Oohs, aahs and tips from the duh-but-youd-be-surprised file
Per capita, the Truckee-Tahoe area will surely have more oohs and aahs over the long Fourth of July weekend than any place else in the country. A quick count shows no less than a half dozen fireworks displays scheduled between July 2 and July 5. Its all pretty amazing considering were sitting in a virtual tinderbox. But hey, most of the pyrotechnics will take place over our lakes, conducted by highly trained pyro-professionals, Im sure. I guess were safe. So, for those of you keeping score, there is a fireworks show at Northstar-at-Tahoe at 9 p.m. on Sunday, July 2. The next day, July 3, there is the Kings Beach show at 9 p.m., which is the same time as the Squaw Valley display.If youre bummed about missing one of Mondays shows, dont fret, because Tuesday you can ooh and aah once again at either the Tahoe City fireworks at 9 or the Truckee spectacle over Donner Lake, which fires up at 9:30.And if for some reason you missed all those bombs bursting in air on the previous days, therell be one more chance to catch a show on Wednesday, July 5 during the West Shore Fireworks, starting at 9:15.After this Fourth of July, Im sure there will be be lots of cricks in necks.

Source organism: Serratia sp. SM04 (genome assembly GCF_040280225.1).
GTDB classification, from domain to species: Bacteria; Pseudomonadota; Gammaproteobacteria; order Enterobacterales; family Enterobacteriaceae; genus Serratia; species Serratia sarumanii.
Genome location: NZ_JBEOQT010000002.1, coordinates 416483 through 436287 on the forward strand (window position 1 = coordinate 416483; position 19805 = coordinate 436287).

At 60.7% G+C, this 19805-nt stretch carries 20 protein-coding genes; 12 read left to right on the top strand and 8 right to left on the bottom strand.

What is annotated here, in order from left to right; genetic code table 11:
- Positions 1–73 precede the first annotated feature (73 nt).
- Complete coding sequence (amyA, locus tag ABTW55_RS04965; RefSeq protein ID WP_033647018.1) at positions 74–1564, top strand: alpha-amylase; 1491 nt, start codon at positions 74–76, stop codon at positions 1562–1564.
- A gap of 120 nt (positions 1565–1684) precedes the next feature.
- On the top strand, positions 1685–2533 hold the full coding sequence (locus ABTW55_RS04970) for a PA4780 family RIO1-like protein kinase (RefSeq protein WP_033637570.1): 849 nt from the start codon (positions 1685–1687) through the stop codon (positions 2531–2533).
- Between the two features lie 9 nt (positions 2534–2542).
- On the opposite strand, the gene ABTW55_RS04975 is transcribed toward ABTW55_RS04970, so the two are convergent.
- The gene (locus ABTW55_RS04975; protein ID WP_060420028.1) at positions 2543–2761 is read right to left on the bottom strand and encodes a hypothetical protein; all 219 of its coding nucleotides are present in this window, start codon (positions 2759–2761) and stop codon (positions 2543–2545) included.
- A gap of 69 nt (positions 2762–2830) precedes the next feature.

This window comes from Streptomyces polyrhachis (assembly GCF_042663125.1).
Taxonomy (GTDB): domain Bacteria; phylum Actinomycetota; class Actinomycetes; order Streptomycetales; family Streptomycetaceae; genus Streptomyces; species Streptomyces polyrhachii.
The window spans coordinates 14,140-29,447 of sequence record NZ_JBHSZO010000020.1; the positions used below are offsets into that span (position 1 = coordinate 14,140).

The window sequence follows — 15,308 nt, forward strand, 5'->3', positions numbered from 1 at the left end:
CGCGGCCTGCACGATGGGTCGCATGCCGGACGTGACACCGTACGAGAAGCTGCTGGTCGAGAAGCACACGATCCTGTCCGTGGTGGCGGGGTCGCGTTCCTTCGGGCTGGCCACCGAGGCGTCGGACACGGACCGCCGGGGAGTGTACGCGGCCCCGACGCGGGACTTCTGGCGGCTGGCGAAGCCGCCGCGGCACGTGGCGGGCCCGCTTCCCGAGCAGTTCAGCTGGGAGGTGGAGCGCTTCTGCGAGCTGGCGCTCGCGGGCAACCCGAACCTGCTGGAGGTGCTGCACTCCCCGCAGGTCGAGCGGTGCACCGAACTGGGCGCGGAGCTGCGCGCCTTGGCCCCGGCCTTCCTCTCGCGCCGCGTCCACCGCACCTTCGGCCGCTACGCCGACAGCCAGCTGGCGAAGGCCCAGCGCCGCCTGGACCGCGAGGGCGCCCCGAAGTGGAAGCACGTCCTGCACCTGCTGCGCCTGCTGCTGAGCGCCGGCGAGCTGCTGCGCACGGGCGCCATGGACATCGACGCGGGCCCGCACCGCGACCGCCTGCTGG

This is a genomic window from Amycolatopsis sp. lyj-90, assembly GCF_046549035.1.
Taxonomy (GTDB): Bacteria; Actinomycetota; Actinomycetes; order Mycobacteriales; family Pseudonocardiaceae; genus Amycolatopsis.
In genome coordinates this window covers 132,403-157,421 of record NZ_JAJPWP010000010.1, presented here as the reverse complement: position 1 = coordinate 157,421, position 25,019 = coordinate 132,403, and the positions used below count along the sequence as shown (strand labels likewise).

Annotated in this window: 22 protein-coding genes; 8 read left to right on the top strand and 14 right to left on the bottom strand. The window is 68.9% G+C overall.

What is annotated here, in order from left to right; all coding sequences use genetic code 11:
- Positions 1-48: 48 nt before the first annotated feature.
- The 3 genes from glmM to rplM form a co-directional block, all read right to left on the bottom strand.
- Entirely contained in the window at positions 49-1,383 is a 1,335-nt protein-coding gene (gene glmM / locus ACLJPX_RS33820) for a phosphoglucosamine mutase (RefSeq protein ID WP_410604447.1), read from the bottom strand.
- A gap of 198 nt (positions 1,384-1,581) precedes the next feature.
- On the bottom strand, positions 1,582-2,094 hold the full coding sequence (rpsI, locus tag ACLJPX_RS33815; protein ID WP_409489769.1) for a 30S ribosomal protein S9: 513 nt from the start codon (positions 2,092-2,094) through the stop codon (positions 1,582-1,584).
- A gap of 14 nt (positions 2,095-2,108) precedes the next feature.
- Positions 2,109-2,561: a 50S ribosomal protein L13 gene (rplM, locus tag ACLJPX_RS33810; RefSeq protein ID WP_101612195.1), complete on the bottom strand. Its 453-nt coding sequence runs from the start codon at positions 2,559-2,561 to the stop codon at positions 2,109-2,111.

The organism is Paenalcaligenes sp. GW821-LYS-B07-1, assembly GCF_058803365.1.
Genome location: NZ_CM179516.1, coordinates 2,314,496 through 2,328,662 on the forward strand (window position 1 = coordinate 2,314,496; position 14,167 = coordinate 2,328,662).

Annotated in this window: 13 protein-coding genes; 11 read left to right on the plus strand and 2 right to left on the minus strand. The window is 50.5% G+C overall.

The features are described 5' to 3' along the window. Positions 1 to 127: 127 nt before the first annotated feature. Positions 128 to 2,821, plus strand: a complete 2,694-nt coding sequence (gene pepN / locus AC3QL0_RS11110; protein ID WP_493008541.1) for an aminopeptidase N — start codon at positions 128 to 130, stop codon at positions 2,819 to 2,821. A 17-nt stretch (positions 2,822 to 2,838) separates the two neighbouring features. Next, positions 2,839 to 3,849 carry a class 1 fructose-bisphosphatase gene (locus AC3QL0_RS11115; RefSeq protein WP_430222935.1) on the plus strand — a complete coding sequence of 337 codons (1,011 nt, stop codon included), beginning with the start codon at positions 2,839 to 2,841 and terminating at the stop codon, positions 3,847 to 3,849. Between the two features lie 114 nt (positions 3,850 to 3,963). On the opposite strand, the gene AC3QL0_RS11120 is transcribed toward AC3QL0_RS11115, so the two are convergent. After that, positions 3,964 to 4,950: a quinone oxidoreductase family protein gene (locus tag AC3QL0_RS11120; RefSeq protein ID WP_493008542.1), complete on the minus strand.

So where does all this talk of fireworks and the Fourth really lead? Hot dogs, of course. Well, not just dogs, but everything grillable. Just make sure that your house, deck or yard doesnt turn into a giant fireworks display or flaming barbecue all their own.One would think grills be they gas or charcoal are fairly benign backyard implements. Wrong. Folks who attended the fireworks show at Donner Lake two years ago will recall watching a double feature, as a lakeshore house went up in flames about the time the scheduled show ended. The cause was hot ashes from a grill.If you are barbecuing on a wood deck make sure no hot ashes fall through the vents and miss the little catcher-thingamig under the barbecue itself. The last thing you want is for a chunk of charcoal to fall between the cracks of the deck. If youre not careful, you may end up watching your own Fourth of July fireworks show. Here are a few tips from the duh-but-youd-be-surprised file: Ash disposal: Keep ashes in a metal bucket with a tight-fitting lid for at least three days before disposal or douse the ashes with water until they’re cool to the touch. Do not spread ashes on the ground and don’t leave them on the tray below the grill; they might blow away. Lighter fluid: Never squirt charcoal lighter fluid on hot or burning embers. (Its OK to admit that weve all done this stupid trick to get those damn coals going.) The bottle can suck air, and then fire, right back up to your hands. Location: Know how fire-prone your surroundings are and act accordingly. Only use barbecues away from combustible materials and away from structures or decks.That info from our files, courtesy of Gene Welch, public safety and information officer with Truckee Fire Protection District. Jamie Bate is the editor of the Sierra Sun. Reach him at firstname.lastname@example.org.
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